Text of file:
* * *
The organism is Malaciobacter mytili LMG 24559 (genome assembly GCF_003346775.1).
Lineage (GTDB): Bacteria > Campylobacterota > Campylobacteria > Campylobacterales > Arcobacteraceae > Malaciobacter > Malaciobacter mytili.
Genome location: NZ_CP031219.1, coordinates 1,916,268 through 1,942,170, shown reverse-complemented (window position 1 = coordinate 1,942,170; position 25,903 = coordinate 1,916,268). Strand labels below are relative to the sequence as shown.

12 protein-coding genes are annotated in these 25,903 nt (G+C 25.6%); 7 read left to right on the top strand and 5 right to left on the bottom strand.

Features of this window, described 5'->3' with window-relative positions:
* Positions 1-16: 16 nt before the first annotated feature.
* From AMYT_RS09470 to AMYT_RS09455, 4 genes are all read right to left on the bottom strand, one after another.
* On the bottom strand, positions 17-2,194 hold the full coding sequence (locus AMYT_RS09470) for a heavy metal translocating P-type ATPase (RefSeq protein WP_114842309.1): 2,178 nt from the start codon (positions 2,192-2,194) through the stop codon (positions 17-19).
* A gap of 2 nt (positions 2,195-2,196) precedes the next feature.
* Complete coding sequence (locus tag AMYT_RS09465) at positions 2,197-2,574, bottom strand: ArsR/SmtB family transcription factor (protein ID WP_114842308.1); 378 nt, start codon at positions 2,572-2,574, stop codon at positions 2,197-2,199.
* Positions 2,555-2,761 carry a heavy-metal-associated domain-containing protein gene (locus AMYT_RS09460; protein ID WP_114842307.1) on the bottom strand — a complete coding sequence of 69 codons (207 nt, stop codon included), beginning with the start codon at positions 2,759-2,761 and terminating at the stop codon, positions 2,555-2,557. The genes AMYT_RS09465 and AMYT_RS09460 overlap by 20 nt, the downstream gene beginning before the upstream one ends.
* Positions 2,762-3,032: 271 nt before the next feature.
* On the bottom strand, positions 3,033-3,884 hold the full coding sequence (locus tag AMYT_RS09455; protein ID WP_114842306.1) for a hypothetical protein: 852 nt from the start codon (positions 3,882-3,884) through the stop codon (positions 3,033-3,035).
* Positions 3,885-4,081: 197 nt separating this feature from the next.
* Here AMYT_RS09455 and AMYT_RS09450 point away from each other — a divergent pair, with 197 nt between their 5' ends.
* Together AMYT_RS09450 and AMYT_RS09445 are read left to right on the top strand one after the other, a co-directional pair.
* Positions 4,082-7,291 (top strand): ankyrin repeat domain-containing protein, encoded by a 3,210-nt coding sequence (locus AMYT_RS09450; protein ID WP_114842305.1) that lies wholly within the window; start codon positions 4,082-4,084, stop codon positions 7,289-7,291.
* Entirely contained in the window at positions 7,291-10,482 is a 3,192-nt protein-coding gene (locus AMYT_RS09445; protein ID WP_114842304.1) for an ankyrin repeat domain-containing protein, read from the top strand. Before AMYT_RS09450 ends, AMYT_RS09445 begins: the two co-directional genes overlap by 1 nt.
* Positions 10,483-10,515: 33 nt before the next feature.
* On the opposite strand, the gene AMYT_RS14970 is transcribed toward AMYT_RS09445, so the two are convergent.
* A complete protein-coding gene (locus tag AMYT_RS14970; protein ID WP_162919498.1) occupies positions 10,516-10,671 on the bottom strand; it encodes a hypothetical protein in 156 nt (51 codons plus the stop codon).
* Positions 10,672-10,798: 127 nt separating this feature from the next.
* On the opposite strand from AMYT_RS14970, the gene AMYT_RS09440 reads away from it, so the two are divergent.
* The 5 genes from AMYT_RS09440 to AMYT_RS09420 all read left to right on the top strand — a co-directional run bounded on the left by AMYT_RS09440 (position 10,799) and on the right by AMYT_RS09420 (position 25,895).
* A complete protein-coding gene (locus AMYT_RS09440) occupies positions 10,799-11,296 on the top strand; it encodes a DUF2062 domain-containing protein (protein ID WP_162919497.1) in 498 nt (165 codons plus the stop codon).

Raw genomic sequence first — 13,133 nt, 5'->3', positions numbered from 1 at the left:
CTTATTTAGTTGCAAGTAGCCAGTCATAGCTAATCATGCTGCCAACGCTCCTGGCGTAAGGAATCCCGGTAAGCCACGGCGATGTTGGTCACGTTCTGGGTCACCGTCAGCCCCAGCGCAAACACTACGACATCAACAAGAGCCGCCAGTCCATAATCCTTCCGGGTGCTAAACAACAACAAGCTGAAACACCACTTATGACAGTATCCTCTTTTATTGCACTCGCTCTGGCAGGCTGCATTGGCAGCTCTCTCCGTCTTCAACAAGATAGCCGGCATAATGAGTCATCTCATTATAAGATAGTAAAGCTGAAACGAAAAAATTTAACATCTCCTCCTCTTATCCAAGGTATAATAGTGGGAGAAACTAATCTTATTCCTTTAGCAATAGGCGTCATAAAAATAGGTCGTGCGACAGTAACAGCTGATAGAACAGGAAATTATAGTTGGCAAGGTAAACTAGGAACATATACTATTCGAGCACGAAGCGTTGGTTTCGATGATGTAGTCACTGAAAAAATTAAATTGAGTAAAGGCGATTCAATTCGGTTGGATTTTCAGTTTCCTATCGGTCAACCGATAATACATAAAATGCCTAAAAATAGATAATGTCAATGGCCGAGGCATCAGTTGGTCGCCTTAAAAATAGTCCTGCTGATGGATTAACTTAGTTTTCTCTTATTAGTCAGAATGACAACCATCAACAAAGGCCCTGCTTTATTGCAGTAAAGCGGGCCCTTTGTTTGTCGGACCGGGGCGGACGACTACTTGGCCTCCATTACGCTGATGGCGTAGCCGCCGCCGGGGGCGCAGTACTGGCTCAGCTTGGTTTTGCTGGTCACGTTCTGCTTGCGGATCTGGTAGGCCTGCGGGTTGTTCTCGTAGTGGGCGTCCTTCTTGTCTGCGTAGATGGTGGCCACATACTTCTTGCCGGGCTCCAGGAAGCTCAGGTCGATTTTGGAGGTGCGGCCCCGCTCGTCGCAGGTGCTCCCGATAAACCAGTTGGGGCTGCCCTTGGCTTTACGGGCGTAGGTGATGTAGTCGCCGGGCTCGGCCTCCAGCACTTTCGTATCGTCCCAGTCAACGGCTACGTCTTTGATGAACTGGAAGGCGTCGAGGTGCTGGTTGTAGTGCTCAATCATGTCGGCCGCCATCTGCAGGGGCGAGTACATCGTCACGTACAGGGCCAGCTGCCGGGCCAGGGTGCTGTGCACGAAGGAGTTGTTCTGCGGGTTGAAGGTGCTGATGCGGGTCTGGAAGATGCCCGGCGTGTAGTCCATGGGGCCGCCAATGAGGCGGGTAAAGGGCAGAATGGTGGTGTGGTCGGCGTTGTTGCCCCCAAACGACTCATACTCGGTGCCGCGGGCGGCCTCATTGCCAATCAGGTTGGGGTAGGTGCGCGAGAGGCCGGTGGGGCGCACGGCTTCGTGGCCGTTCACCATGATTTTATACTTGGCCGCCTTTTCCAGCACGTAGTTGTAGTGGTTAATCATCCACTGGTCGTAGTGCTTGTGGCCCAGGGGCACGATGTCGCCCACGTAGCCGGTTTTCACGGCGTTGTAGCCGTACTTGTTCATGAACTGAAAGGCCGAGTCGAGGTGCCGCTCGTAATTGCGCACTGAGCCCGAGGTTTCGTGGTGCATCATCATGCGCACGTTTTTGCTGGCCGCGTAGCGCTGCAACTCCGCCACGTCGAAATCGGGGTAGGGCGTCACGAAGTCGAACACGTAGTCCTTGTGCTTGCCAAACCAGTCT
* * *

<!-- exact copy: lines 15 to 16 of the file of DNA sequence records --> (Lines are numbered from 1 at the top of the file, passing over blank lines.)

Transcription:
* Here AMYT_RS09455 and AMYT_RS09450 point away from each other — a divergent pair, with 197 nt between their 5' ends.
* Together AMYT_RS09450 and AMYT_RS09445 are read left to right on the top strand one after the other, a co-directional pair.